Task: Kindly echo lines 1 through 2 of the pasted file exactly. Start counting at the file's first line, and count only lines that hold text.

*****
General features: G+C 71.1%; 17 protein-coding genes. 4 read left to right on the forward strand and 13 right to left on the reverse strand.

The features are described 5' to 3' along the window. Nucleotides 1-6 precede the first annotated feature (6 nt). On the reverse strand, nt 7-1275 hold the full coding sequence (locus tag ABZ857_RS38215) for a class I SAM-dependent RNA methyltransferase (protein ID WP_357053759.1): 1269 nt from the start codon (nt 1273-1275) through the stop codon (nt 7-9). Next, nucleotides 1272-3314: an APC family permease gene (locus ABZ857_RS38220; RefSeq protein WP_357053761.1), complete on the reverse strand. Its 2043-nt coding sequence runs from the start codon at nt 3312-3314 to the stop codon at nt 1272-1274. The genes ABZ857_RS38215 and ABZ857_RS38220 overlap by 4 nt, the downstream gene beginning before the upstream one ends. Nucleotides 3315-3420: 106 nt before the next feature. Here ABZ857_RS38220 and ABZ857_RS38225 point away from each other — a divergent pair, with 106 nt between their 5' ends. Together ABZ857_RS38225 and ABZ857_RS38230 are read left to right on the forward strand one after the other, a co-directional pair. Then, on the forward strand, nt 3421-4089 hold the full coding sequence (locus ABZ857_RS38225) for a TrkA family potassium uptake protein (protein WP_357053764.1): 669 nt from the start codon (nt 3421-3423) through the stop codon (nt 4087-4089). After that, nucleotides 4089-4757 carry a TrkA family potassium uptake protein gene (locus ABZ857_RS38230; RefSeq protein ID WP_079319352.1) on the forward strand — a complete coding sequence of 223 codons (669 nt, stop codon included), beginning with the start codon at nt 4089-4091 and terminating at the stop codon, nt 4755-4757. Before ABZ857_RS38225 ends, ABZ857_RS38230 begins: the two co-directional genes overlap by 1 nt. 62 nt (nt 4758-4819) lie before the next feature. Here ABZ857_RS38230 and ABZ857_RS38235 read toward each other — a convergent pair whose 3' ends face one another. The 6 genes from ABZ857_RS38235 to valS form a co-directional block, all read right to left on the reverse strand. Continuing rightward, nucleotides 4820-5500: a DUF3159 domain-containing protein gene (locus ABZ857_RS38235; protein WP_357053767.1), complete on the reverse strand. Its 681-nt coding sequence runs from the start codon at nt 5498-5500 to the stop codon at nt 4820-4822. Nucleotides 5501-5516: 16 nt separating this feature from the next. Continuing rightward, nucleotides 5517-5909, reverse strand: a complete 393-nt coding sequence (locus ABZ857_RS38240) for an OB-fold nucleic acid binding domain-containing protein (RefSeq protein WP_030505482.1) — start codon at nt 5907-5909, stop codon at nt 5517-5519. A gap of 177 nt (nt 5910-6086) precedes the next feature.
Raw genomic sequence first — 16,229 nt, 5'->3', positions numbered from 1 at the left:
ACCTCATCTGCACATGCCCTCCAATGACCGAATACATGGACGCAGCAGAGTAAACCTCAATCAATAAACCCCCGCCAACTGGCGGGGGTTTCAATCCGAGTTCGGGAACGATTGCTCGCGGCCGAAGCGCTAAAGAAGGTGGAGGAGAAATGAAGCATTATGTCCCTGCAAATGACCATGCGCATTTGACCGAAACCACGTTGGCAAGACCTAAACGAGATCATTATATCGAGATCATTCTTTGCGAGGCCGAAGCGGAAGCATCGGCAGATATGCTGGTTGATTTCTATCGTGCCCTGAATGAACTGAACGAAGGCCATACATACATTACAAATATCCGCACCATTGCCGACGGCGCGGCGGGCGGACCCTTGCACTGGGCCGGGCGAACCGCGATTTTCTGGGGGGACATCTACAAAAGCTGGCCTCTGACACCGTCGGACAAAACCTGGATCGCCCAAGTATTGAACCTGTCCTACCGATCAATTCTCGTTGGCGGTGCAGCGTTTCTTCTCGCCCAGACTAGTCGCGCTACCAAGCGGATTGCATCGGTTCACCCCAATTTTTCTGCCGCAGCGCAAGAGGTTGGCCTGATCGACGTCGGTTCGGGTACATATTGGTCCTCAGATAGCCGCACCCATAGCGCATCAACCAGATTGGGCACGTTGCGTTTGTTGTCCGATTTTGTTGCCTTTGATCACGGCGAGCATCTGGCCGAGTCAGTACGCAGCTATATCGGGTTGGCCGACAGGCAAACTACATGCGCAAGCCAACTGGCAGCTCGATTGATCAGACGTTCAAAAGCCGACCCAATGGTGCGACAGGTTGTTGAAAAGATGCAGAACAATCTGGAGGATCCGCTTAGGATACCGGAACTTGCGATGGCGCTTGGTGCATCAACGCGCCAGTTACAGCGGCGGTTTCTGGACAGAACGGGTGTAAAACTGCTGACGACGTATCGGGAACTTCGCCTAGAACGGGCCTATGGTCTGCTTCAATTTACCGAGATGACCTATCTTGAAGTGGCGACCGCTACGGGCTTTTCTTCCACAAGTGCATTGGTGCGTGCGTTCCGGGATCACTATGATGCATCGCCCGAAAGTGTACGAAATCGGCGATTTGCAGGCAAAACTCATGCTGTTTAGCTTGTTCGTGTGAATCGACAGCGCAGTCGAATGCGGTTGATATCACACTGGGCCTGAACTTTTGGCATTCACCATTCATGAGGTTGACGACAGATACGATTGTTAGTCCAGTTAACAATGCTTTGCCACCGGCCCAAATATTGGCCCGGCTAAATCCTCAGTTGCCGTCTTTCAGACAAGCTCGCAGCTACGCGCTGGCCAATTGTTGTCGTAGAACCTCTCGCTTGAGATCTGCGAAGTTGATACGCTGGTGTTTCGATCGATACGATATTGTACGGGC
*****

General features: G+C 71.1%; 17 protein-coding genes. 4 read left to right on the forward strand and 13 right to left on the reverse strand.

The features are described 5' to 3' along the window. Nucleotides 1-6 precede the first annotated feature (6 nt). On the reverse strand, nt 7-1275 hold the full coding sequence (locus tag ABZ857_RS38215) for a class I SAM-dependent RNA methyltransferase (protein ID WP_357053759.1): 1269 nt from the start codon (nt 1273-1275) through the stop codon (nt 7-9). Next, nucleotides 1272-3314: an APC family permease gene (locus ABZ857_RS38220; RefSeq protein WP_357053761.1), complete on the reverse strand. Its 2043-nt coding sequence runs from the start codon at nt 3312-3314 to the stop codon at nt 1272-1274. The genes ABZ857_RS38215 and ABZ857_RS38220 overlap by 4 nt, the downstream gene beginning before the upstream one ends. Nucleotides 3315-3420: 106 nt before the next feature. Here ABZ857_RS38220 and ABZ857_RS38225 point away from each other — a divergent pair, with 106 nt between their 5' ends. Together ABZ857_RS38225 and ABZ857_RS38230 are read left to right on the forward strand one after the other, a co-directional pair. Then, on the forward strand, nt 3421-4089 hold the full coding sequence (locus ABZ857_RS38225) for a TrkA family potassium uptake protein (protein WP_357053764.1): 669 nt from the start codon (nt 3421-3423) through the stop codon (nt 4087-4089). After that, nucleotides 4089-4757 carry a TrkA family potassium uptake protein gene (locus ABZ857_RS38230; RefSeq protein ID WP_079319352.1) on the forward strand — a complete coding sequence of 223 codons (669 nt, stop codon included), beginning with the start codon at nt 4089-4091 and terminating at the stop codon, nt 4755-4757. Before ABZ857_RS38225 ends, ABZ857_RS38230 begins: the two co-directional genes overlap by 1 nt. 62 nt (nt 4758-4819) lie before the next feature. Here ABZ857_RS38230 and ABZ857_RS38235 read toward each other — a convergent pair whose 3' ends face one another. The 6 genes from ABZ857_RS38235 to valS form a co-directional block, all read right to left on the reverse strand. Continuing rightward, nucleotides 4820-5500: a DUF3159 domain-containing protein gene (locus ABZ857_RS38235; protein WP_357053767.1), complete on the reverse strand. Its 681-nt coding sequence runs from the start codon at nt 5498-5500 to the stop codon at nt 4820-4822. Nucleotides 5501-5516: 16 nt separating this feature from the next. Continuing rightward, nucleotides 5517-5909, reverse strand: a complete 393-nt coding sequence (locus ABZ857_RS38240) for an OB-fold nucleic acid binding domain-containing protein (RefSeq protein WP_030505482.1) — start codon at nt 5907-5909, stop codon at nt 5517-5519. A gap of 177 nt (nt 5910-6086) precedes the next feature.